Not all the great fast Fords are mad money; at least not the less-than-perfect ones…
By Tony Middlehurst / Friday, 17 March 2023 / Loading comments
Shed once owned a 3.0-litre Mk1 Capri, a red one with a black vinyl roof. Unfortunately, a slippery mate of his borrowed it and parked it under a tree which decided that it would like to have a nice lie down on top of it. While he pretended to be upset about his Capri’s death, mainly for recompense purposes, Shed actually wasn’t that bothered about it. The car was a rolling wreck and he couldn’t be bothered to do anything about it. Plus he never really got on with the driving experience. It felt like there was a lot of uncontrolled weight up front and there always seemed to be a lingering threat of bottom end problems. It was just too reminiscent of life with Mrs Shed.
Nowadays of course Shed’s minging old heap would go for at least twenty grand at the right auction because, as we all know, even vaguely specialist old Fords fetch silly money these days. So what of this particular specialist Ford, a 2005 Mondeo ST220?
The ST was the performance model in the 2000-07 gen-two (or Mk3 if you count the 1996 facelift as a Mk) Mondeo range. It arrived in 2002 and could be had as a saloon, estate, or, as here, a hatchback – these outnumbered the saloons and (separately) the estates by about six to one. The ST220 was well-rated by contemporary reviewers on its launch in ’02. Its 0-62mph time was in the mid-sixes, it topped out at 155mph, and the handling – like that of just about any Ford from this period – was excellent. ST220 equipment and comfort levels were high too, especially if you had one with the very comfortable heated Recaro leather seats, as here. To top it all the ST220 averaged nearly 28mpg, which back then was considered almost miraculous for the performance.
Our Shed comes from the back end of the Mk3 Mondeo run. It’s only done 104,000 miles, which is not a lot for an 18-year-old car, and the pictures back up the seller’s description of the black bodywork as ‘clean’. The cream leather is in the sort of shape you’d expect from a low-miler and, through the grime on Shed’s Amstrad screen anyway, the iconic 18-inch wheels appear to be in equally good nick.
It’s all looking good so far isn’t it, but there are a few catches here. Some are the normal things you’d expect to go wrong in an ST220, others are the things that have already gone wrong with this specific one. The Duratec V6 uses a timing chain rather than a belt, which is good, but you don’t want to run this engine low on oil. That’s easily done unfortunately because oil sealing generally can be difficult. Owners might find themselves chasing leaks around the engine – sump gaskets, rear crank oil seals, rear cam cover seals and oil filters can all weep. Valve guides wear too.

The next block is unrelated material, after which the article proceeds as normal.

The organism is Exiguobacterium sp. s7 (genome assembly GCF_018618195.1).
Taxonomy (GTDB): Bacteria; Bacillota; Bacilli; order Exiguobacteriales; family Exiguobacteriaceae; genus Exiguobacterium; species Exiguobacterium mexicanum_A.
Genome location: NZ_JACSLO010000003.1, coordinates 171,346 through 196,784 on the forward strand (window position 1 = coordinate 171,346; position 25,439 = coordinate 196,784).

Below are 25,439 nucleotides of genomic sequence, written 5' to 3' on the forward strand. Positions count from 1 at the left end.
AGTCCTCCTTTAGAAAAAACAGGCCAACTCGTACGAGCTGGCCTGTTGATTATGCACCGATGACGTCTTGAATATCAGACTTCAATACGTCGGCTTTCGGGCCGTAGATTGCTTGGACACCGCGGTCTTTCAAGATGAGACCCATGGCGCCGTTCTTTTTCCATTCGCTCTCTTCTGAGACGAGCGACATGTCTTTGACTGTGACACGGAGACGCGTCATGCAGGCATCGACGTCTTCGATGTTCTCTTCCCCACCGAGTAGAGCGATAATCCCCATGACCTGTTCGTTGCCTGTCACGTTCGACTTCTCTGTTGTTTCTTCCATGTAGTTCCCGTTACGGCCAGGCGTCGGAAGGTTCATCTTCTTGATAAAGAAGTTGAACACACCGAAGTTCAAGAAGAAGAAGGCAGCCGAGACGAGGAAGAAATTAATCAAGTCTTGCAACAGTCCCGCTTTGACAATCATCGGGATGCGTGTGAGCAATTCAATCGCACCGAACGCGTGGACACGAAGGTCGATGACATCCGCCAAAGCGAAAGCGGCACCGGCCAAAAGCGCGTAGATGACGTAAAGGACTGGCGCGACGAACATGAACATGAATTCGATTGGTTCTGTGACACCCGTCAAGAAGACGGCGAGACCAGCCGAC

When they’re running well though these engines sound great, especially with a Milltek or similar aftermarket exhaust fitted. They go pretty well too, pipe or no pipe, but don’t expect to get anywhere near 28mpg if you’re putting plenty down on a regular basis.
Early ST220s had the Mk1 Focus RS five-speed MTX75 transmission but this post-’03 car has the six-speed Getrag MMT box which proved its worth in the Mk3 Focus ST/RS. It’s a dual-mass clutch on these, meaning a grand or so for a replacement, but the vehicle tax isn’t too horrid at £340pa. The standard wheels look amazing, but then so does a nice roundel of cheese and in fact the cheese would probably be more pothole-resistant than whatever material Ford used to make these wheels. Suspension components weren’t mega strong either. Failing suspension will flag itself up via uneven tyre wear but it’s nothing that a set of Bilstein B8s can’t fix or indeed improve.
For faults specific to this car, you just need to look at the MOT. A couple of suspension joints will need attention, as will the exhaust system and at least one brake disc, but the worrisome entries are ‘general underbody and suspension corrosion’, ’oil and coolant leak’ and the innocent-sounding but potentially nasty ‘sill covers fitted’. The vendor is upfront about the car’s issues and actually tells us about another one for good measure, viz a binding brake. Even so, the price of £1,850 sounds more than fair given that another ’05 car with 69,000 miles was auctioned exactly a year ago for £3,600. That one also had oil leaks and some corrosion.
The best way to look at our Shed would be as a project, er, Shed. The proven ability of old specialist Fords to appreciate in value, plus the low mileage, plus the fact that this car turned out to be the last fast Ford family saloon, plus the fact that only 4,600 or so ST220 estates, saloons and hatches were made in total, all suggest to Shed that it really is worth saving.
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